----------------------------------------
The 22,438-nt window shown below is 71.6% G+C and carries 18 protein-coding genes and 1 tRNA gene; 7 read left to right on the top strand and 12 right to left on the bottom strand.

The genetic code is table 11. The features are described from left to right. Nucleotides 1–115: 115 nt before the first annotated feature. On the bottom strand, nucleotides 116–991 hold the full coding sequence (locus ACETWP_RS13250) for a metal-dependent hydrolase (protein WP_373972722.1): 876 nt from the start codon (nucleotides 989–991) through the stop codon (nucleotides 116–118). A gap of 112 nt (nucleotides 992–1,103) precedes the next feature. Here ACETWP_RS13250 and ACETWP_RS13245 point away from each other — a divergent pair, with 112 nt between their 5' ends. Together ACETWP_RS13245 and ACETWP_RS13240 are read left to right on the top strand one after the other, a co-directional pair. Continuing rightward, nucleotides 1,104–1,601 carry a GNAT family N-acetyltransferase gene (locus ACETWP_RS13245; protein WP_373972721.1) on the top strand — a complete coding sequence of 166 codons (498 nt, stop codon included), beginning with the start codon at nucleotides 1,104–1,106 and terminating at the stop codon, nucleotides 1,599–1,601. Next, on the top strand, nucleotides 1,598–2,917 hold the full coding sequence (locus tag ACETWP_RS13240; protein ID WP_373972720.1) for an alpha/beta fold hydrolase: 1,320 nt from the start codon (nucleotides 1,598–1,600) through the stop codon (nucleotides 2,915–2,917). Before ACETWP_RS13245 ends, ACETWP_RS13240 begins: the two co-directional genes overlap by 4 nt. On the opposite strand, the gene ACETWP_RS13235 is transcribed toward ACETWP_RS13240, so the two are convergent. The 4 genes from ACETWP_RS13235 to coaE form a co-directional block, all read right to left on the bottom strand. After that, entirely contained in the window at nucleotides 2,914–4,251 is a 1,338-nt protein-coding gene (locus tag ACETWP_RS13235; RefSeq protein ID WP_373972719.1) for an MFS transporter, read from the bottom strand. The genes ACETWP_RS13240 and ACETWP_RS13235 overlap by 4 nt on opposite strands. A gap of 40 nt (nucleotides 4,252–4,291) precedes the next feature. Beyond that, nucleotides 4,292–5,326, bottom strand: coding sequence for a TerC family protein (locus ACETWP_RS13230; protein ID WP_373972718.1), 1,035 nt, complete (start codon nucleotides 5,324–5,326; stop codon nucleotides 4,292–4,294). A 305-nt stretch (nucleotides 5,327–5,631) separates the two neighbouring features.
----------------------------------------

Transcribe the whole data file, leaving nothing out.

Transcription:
The 22,438-nt window shown below is 71.6% G+C and carries 18 protein-coding genes and 1 tRNA gene; 7 read left to right on the top strand and 12 right to left on the bottom strand.

The genetic code is table 11. The features are described from left to right. Nucleotides 1–115: 115 nt before the first annotated feature. On the bottom strand, nucleotides 116–991 hold the full coding sequence (locus ACETWP_RS13250) for a metal-dependent hydrolase (protein WP_373972722.1): 876 nt from the start codon (nucleotides 989–991) through the stop codon (nucleotides 116–118). A gap of 112 nt (nucleotides 992–1,103) precedes the next feature. Here ACETWP_RS13250 and ACETWP_RS13245 point away from each other — a divergent pair, with 112 nt between their 5' ends. Together ACETWP_RS13245 and ACETWP_RS13240 are read left to right on the top strand one after the other, a co-directional pair. Continuing rightward, nucleotides 1,104–1,601 carry a GNAT family N-acetyltransferase gene (locus ACETWP_RS13245; protein WP_373972721.1) on the top strand — a complete coding sequence of 166 codons (498 nt, stop codon included), beginning with the start codon at nucleotides 1,104–1,106 and terminating at the stop codon, nucleotides 1,599–1,601. Next, on the top strand, nucleotides 1,598–2,917 hold the full coding sequence (locus tag ACETWP_RS13240; protein ID WP_373972720.1) for an alpha/beta fold hydrolase: 1,320 nt from the start codon (nucleotides 1,598–1,600) through the stop codon (nucleotides 2,915–2,917). Before ACETWP_RS13245 ends, ACETWP_RS13240 begins: the two co-directional genes overlap by 4 nt. On the opposite strand, the gene ACETWP_RS13235 is transcribed toward ACETWP_RS13240, so the two are convergent. The 4 genes from ACETWP_RS13235 to coaE form a co-directional block, all read right to left on the bottom strand. After that, entirely contained in the window at nucleotides 2,914–4,251 is a 1,338-nt protein-coding gene (locus tag ACETWP_RS13235; RefSeq protein ID WP_373972719.1) for an MFS transporter, read from the bottom strand. The genes ACETWP_RS13240 and ACETWP_RS13235 overlap by 4 nt on opposite strands. A gap of 40 nt (nucleotides 4,252–4,291) precedes the next feature. Beyond that, nucleotides 4,292–5,326, bottom strand: coding sequence for a TerC family protein (locus ACETWP_RS13230; protein ID WP_373972718.1), 1,035 nt, complete (start codon nucleotides 5,324–5,326; stop codon nucleotides 4,292–4,294). A 305-nt stretch (nucleotides 5,327–5,631) separates the two neighbouring features.